True story of why it was so difficult to choose my first 3D resin

SLA resin comparison
 Updated on January 29, 2018

Several years ago when I was making my first DLP 3D printer, I was faced with the major question: what 3D resin should I pour into my resin tray? I was completely new and had almost no knowledge about 3D resins. It was really hard to find accurate information online. That is why now I would like to share my experience on how to choose SLA 3D printing materials and what factors should one consider when buying one with you.


When I started to search for my own 3D printing resin, these consumables brought a lot of uncertainty to me. Each manufacturer produces somewhat different formulations with variable contents of light blockers, catalysts and other components. To avoid confusion and mistakes materials are adapted to different groups of 3D printers or even to distinct devices. This is because resin 3D printers are extremely different from 3D resins point of view as each typically possesses significantly different light source, whose characteristics are critical for 3D resin formulation. Generally speaking the following light sources are used in resin 3D printers:

LCD LED Printer

Video Proector

Laser

LCD displays with LEDs

DLP beam/UV projectors

Laser-based systems

 

All the above possess three main technical differences:

3D printing XY resolution

 3D printing light power

3D printing wavelength

XY printing resolution (µm).

Light power (mW/cm2).

Wavelength (nanometers) of the emitted light.

 

So let’s review each difference one by one so that you could understand how each one could help you when selecting 3D resin.

XY and Z resolutions

Resin 3D printers can have fixed or variable XYZ printing resolutions. DLP 3D printers typically have fixed or adjustable XY resolution whereas 3D printers based on LCD/LED or lasers usually have fixed one. It is worth mentioning that XY resolution means the size of individual pixel in X and Y axis for LCD/LED and DLP systems, whereas for laser systems that is laser spot diameter. On most machines Z resolution or layer height can be quite easily adjusted and can start from practical thickness of 25 um and reach 100 um or even more.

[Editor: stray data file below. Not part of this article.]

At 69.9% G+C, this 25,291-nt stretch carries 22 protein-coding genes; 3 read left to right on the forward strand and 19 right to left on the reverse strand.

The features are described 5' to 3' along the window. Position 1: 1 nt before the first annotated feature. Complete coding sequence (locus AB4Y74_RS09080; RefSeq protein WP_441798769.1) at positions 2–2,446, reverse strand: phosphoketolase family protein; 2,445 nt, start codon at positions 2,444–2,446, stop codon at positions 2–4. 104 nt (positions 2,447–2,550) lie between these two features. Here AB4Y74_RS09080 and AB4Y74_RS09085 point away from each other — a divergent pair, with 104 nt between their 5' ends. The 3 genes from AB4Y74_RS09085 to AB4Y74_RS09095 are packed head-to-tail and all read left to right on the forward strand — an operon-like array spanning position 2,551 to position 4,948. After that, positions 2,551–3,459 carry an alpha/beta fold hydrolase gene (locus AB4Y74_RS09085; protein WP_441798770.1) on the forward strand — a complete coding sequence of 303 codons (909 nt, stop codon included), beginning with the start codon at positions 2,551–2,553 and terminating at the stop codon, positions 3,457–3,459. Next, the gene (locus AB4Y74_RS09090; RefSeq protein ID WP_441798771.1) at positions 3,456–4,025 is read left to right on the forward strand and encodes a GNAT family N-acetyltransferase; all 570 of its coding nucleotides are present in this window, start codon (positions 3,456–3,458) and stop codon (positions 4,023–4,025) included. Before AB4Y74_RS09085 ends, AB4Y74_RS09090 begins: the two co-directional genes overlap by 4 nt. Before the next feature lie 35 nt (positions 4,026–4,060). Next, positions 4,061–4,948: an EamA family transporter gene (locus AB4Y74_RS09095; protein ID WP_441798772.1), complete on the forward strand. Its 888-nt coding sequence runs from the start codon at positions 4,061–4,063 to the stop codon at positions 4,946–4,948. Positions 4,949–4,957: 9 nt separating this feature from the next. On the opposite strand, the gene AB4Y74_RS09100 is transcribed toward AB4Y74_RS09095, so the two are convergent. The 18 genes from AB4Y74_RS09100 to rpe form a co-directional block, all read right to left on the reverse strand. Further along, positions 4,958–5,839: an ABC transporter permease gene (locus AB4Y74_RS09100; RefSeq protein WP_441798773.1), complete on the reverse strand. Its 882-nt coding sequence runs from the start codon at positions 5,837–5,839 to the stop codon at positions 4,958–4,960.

XY and Z resolutions can affect 3D printing materials you use. The key point here is pigment or dye concentration in the selected material. For instance, if you own 3D printer with high XY resolution (35‑40 um and less) and prefer to print with layers of 50 um and less, 3D resins with low concentration of such light blockers will result in severe light bleeding or light scattering. These phenomena reduce details of your prints as light penetrates material too deeply or deviates from intended straight trajectory. On the other hand, if you have lower XY resolution printer and aim for fast printing with thicker layers, i.e. around 75‑100 um, lower levels of dyes and pigments are preferred.

To fully exploit your XY and Z resolutions you must use material with proper pigment or dye concentration and make sure that it is tested in similar conditions. An example of this could be our AMD-6, which is designed for high-resolution modelling applications with DLP 3D printers only.